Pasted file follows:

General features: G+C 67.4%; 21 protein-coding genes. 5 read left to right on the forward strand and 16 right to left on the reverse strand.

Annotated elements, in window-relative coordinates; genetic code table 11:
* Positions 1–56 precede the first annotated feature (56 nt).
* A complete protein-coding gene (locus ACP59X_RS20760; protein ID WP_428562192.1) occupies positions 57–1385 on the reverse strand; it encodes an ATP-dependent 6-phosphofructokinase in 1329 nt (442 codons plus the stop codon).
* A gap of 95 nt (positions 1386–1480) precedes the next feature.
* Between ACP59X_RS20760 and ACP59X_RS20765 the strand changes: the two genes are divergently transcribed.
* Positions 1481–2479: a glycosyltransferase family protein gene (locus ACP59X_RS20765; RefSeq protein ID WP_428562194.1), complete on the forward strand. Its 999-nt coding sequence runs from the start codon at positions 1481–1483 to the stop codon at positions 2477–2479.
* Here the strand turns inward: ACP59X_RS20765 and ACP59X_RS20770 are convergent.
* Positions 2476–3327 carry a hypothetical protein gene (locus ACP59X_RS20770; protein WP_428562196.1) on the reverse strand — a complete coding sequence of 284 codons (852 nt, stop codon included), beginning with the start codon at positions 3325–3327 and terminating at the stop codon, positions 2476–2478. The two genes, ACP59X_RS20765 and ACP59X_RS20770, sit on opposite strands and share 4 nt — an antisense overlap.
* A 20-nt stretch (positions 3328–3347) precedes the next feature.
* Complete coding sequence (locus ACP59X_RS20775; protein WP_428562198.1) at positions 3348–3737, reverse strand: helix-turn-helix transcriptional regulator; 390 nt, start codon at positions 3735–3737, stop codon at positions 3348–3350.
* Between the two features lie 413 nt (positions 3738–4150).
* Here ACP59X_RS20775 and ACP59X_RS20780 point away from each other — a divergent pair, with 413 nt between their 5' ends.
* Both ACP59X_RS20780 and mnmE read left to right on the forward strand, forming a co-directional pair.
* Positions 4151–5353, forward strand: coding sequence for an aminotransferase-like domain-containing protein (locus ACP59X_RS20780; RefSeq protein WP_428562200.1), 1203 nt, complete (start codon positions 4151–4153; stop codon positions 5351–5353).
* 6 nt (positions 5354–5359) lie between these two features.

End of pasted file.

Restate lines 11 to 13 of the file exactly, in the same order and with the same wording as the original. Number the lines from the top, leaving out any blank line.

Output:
* Complete coding sequence (locus ACP59X_RS20775; protein WP_428562198.1) at positions 3348–3737, reverse strand: helix-turn-helix transcriptional regulator; 390 nt, start codon at positions 3735–3737, stop codon at positions 3348–3350.
* Between the two features lie 413 nt (positions 3738–4150).
* Here ACP59X_RS20775 and ACP59X_RS20780 point away from each other — a divergent pair, with 413 nt between their 5' ends.